Business Description: After the executive summary, you need to write a short description of the business you are going into. You need to give a general description of the industry your business belongs to. You will write about your company's mission statement, goals and objectives, business philosophy, as well as its legal form of ownership (sole proprietor, corporation, LLC, etc.).
It is usually recommended that these projected statements be on a monthly basis for at least the first twelve months or until the business is projected to be profitable and stable. Activity displayed beyond the monthly detail may be in summary form (such as quarterly or annually). The forecast period for most business plans is two to four years.
The financial statements section should show the way things are now if you have an existing business, as well as a forward look at your checking account, or projected income statement. The only way a start_up company can provide an income statement and balance sheet is by projecting these figures based upon well defined assumptions. Both start_ups and existing businesses should include a statement of owner's equity.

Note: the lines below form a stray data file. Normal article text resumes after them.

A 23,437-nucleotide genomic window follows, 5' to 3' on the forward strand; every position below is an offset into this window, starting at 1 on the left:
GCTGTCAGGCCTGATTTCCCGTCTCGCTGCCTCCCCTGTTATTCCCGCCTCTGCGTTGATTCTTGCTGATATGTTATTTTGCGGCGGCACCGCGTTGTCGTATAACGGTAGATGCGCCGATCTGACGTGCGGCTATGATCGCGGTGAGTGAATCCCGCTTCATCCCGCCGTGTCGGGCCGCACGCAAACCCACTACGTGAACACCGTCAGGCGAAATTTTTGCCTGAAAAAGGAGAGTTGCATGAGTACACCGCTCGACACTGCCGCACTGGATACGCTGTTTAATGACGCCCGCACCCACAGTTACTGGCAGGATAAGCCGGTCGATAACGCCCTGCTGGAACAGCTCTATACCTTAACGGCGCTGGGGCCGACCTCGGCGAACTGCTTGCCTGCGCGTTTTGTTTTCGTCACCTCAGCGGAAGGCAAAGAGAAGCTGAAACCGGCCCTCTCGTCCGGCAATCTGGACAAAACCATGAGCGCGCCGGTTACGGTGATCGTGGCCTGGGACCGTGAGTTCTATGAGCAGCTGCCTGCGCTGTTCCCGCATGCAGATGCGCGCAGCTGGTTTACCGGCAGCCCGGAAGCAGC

The expected revenues and expenses for at least a year should be projected in the cash flow section of the Financial Plan. It's better to make conservative predictions rather than be too optimistic when it comes to cash flows. As part of this section, a break_even analysis is essential. This is the "amount of units sold or sales dollars necessary to recover all expenses associated with generating these sales." (NxLevel for Entrepreneurs, 2005) The formula for calculating the break_even quantity is Total Fixed Costs/(Price _ Average Variable Costs).